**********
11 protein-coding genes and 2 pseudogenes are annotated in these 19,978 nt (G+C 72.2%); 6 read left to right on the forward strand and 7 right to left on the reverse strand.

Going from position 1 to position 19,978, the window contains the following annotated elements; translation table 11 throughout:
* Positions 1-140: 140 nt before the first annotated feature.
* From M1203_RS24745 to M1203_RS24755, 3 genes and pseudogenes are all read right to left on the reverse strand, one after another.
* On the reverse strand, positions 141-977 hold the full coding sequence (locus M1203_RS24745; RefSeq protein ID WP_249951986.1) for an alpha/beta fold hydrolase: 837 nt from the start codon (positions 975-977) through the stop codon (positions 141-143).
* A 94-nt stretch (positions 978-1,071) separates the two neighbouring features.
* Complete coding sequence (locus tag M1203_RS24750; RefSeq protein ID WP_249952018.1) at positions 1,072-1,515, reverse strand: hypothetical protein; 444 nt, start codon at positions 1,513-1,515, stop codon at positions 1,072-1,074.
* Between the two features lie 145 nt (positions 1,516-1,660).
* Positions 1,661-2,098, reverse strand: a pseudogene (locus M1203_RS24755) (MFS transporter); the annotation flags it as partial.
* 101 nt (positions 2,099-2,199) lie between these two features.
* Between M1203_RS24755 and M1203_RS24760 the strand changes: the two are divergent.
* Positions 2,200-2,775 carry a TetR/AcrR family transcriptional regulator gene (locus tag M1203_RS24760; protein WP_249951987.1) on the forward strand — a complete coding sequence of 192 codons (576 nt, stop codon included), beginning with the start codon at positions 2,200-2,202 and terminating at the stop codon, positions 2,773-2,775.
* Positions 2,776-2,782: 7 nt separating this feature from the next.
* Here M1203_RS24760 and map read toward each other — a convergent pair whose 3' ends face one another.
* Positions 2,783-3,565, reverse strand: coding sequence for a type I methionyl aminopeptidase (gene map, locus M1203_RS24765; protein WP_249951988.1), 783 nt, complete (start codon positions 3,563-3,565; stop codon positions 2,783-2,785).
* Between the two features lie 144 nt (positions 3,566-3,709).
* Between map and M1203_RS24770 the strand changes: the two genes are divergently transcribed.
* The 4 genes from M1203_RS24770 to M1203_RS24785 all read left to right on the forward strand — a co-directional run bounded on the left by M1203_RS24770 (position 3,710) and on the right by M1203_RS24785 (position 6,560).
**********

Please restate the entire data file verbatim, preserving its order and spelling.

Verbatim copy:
11 protein-coding genes and 2 pseudogenes are annotated in these 19,978 nt (G+C 72.2%); 6 read left to right on the forward strand and 7 right to left on the reverse strand.

Going from position 1 to position 19,978, the window contains the following annotated elements; translation table 11 throughout:
* Positions 1-140: 140 nt before the first annotated feature.
* From M1203_RS24745 to M1203_RS24755, 3 genes and pseudogenes are all read right to left on the reverse strand, one after another.
* On the reverse strand, positions 141-977 hold the full coding sequence (locus M1203_RS24745; RefSeq protein ID WP_249951986.1) for an alpha/beta fold hydrolase: 837 nt from the start codon (positions 975-977) through the stop codon (positions 141-143).
* A 94-nt stretch (positions 978-1,071) separates the two neighbouring features.
* Complete coding sequence (locus tag M1203_RS24750; RefSeq protein ID WP_249952018.1) at positions 1,072-1,515, reverse strand: hypothetical protein; 444 nt, start codon at positions 1,513-1,515, stop codon at positions 1,072-1,074.
* Between the two features lie 145 nt (positions 1,516-1,660).
* Positions 1,661-2,098, reverse strand: a pseudogene (locus M1203_RS24755) (MFS transporter); the annotation flags it as partial.
* 101 nt (positions 2,099-2,199) lie between these two features.
* Between M1203_RS24755 and M1203_RS24760 the strand changes: the two are divergent.
* Positions 2,200-2,775 carry a TetR/AcrR family transcriptional regulator gene (locus tag M1203_RS24760; protein WP_249951987.1) on the forward strand — a complete coding sequence of 192 codons (576 nt, stop codon included), beginning with the start codon at positions 2,200-2,202 and terminating at the stop codon, positions 2,773-2,775.
* Positions 2,776-2,782: 7 nt separating this feature from the next.
* Here M1203_RS24760 and map read toward each other — a convergent pair whose 3' ends face one another.
* Positions 2,783-3,565, reverse strand: coding sequence for a type I methionyl aminopeptidase (gene map, locus M1203_RS24765; protein WP_249951988.1), 783 nt, complete (start codon positions 3,563-3,565; stop codon positions 2,783-2,785).
* Between the two features lie 144 nt (positions 3,566-3,709).
* Between map and M1203_RS24770 the strand changes: the two genes are divergently transcribed.
* The 4 genes from M1203_RS24770 to M1203_RS24785 all read left to right on the forward strand — a co-directional run bounded on the left by M1203_RS24770 (position 3,710) and on the right by M1203_RS24785 (position 6,560).